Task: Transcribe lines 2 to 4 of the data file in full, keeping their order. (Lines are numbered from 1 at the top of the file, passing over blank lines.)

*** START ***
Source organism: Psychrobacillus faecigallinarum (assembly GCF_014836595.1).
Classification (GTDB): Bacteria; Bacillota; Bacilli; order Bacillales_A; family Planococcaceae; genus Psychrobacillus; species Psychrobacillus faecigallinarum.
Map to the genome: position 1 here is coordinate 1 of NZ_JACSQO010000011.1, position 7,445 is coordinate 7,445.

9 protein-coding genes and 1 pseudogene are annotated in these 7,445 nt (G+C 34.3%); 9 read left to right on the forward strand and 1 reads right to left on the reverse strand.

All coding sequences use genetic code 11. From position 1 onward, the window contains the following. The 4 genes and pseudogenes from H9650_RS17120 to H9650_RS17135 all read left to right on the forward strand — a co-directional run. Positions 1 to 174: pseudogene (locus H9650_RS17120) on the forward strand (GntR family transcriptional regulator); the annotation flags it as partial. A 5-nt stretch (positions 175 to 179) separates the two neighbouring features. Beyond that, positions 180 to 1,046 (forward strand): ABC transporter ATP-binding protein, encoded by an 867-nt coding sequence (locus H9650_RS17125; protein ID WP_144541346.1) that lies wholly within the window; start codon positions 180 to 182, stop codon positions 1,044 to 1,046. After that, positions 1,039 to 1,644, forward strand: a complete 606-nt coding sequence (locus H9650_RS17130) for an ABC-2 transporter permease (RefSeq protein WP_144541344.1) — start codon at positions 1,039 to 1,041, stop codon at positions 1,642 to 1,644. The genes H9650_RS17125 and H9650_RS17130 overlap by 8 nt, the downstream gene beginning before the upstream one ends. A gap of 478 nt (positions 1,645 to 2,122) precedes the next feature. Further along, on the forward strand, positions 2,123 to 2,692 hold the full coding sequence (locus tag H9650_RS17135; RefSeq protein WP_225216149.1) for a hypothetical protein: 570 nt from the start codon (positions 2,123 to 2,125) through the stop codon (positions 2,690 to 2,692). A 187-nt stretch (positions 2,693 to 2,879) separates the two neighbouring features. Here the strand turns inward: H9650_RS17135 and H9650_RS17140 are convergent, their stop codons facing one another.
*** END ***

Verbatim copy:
Classification (GTDB): Bacteria; Bacillota; Bacilli; order Bacillales_A; family Planococcaceae; genus Psychrobacillus; species Psychrobacillus faecigallinarum.
Map to the genome: position 1 here is coordinate 1 of NZ_JACSQO010000011.1, position 7,445 is coordinate 7,445.

9 protein-coding genes and 1 pseudogene are annotated in these 7,445 nt (G+C 34.3%); 9 read left to right on the forward strand and 1 reads right to left on the reverse strand.